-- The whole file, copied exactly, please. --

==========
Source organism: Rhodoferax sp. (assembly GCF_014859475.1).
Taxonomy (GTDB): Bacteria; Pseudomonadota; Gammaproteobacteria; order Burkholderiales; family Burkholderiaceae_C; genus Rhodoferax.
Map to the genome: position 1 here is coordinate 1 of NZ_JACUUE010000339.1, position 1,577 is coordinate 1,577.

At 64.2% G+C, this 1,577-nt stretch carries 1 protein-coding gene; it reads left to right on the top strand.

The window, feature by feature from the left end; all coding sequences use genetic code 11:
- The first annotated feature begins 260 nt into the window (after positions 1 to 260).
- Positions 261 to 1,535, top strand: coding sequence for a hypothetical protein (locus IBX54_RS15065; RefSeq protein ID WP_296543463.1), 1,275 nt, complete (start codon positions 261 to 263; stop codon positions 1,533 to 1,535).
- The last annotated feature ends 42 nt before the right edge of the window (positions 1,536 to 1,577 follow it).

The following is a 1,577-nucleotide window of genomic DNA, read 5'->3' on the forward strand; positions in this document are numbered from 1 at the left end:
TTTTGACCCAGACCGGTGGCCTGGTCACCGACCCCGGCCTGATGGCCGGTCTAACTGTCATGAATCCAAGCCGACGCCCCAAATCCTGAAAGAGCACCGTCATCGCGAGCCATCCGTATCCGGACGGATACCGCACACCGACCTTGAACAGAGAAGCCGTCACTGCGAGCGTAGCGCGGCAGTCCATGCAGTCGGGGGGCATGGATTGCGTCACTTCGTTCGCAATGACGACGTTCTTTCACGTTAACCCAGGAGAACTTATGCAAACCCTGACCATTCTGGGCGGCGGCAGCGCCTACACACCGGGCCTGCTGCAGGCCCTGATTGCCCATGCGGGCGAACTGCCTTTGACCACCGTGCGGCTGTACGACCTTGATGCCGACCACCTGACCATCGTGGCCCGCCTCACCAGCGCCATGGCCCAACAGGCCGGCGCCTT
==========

Source organism: Rhodoferax sp. (assembly GCF_014859475.1).
Taxonomy (GTDB): Bacteria; Pseudomonadota; Gammaproteobacteria; order Burkholderiales; family Burkholderiaceae_C; genus Rhodoferax.
Map to the genome: position 1 here is coordinate 1 of NZ_JACUUE010000339.1, position 1,577 is coordinate 1,577.

At 64.2% G+C, this 1,577-nt stretch carries 1 protein-coding gene; it reads left to right on the top strand.

The window, feature by feature from the left end; all coding sequences use genetic code 11:
- The first annotated feature begins 260 nt into the window (after positions 1 to 260).
- Positions 261 to 1,535, top strand: coding sequence for a hypothetical protein (locus IBX54_RS15065; RefSeq protein ID WP_296543463.1), 1,275 nt, complete (start codon positions 261 to 263; stop codon positions 1,533 to 1,535).
- The last annotated feature ends 42 nt before the right edge of the window (positions 1,536 to 1,577 follow it).

The following is a 1,577-nucleotide window of genomic DNA, read 5'->3' on the forward strand; positions in this document are numbered from 1 at the left end:
TTTTGACCCAGACCGGTGGCCTGGTCACCGACCCCGGCCTGATGGCCGGTCTAACTGTCATGAATCCAAGCCGACGCCCCAAATCCTGAAAGAGCACCGTCATCGCGAGCCATCCGTATCCGGACGGATACCGCACACCGACCTTGAACAGAGAAGCCGTCACTGCGAGCGTAGCGCGGCAGTCCATGCAGTCGGGGGGCATGGATTGCGTCACTTCGTTCGCAATGACGACGTTCTTTCACGTTAACCCAGGAGAACTTATGCAAACCCTGACCATTCTGGGCGGCGGCAGCGCCTACACACCGGGCCTGCTGCAGGCCCTGATTGCCCATGCGGGCGAACTGCCTTTGACCACCGTGCGGCTGTACGACCTTGATGCCGACCACCTGACCATCGTGGCCCGCCTCACCAGCGCCATGGCCCAACAGGCCGGCGCCTT